A new study shows that over 80% of the food purchased in the USA plays a central role in the development of chronic disease. That means cancer, heart disease, diabetes, arthritis, GI issues, brain fog, pain, headaches, lack of energy, and depression are all made worse by these foods.
The study discusses how there is a new push for food manufacturers to increase transparency of what is going in the foods they sell. 71% of products analyzed were ultra-processed.
You are what you eat. If you eat junk food you get junk health, you eat healthy food you get a healthy body. No matter where you are in your healthy journey you have to start reading the labels of the foods you are eating. If it’s going to become your heart, your liver, your blood, I think it’s important to know this information. That’s why with all of our plans we only use real food.
America’s packaged food supply is ultra-processed
Americans are over-exposed to products that are high in calories, saturated fat, sugar and salt.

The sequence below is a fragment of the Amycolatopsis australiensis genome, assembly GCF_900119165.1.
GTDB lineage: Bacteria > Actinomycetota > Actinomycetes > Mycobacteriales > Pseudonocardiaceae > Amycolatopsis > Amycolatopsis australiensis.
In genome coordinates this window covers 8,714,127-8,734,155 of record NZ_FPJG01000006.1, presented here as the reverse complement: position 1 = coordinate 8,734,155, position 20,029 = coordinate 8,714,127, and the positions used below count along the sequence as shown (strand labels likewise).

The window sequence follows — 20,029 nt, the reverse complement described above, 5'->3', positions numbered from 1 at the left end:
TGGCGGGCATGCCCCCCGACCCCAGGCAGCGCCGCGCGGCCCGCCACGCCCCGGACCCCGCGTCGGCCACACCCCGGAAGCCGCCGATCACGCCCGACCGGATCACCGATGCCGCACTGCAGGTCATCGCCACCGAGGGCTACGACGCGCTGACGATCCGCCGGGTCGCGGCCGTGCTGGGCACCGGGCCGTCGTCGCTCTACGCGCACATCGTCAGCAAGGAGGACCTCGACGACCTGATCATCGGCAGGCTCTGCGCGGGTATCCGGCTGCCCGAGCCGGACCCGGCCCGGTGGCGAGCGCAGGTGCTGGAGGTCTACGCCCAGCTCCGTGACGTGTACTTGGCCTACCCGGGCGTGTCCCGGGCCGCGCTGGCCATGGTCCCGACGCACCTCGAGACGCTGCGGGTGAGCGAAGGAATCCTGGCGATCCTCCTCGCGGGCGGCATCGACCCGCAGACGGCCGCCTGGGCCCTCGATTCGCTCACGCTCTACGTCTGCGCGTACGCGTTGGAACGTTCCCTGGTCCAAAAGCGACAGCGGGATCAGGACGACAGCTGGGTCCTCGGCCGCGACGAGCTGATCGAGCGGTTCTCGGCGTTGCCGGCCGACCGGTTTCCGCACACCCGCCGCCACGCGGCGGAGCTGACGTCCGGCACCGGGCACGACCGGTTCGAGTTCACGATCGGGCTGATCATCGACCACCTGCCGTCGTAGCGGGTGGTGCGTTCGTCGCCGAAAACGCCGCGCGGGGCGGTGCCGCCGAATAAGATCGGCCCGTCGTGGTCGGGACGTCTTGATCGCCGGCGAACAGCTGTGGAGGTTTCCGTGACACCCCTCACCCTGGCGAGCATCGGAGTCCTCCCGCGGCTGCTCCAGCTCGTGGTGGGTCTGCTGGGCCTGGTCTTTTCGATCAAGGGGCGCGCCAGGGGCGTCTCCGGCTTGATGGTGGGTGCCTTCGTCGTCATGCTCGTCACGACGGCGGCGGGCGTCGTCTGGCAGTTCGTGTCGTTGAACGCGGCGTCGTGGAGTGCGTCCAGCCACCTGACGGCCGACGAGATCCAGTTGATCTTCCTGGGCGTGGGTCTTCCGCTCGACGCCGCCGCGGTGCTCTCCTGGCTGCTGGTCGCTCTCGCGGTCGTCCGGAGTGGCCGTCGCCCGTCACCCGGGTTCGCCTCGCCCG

Americans are over-exposed to products that are high in calories, saturated fat, sugar and salt, according to a new Northwestern Medicine study that reports the United States packaged food supply and beverage supply in 2018 was ultra-processed and generally unhealthy.
Since about 80% of Americans’ total calorie consumption comes from store-bought foods and beverages (packaged and unpackaged), the food and beverage supply plays a central role in the development of chronic disease including obesity and cardiovascular disease.
The study was published July 24 in the journal Nutrients. It aims to provide new information for consumers, researchers and policymakers to encourage food manufacturers to reformulate or replace unhealthy products and to inform the U.S. government on where action may be needed to improve the healthfulness of the U.S. packaged food and beverage supply.
“To say that our food supply is highly processed won’t shock anyone, but it’s important that we hold food and beverage manufacturers accountable by continually documenting how they’re doing in terms of providing healthy foods for consumers,” said lead author Abigail Baldridge, a biostatistician in the department of preventive medicine at Northwestern University Feinberg School of Medicine. “And the verdict is they can and should be doing a whole lot better.”
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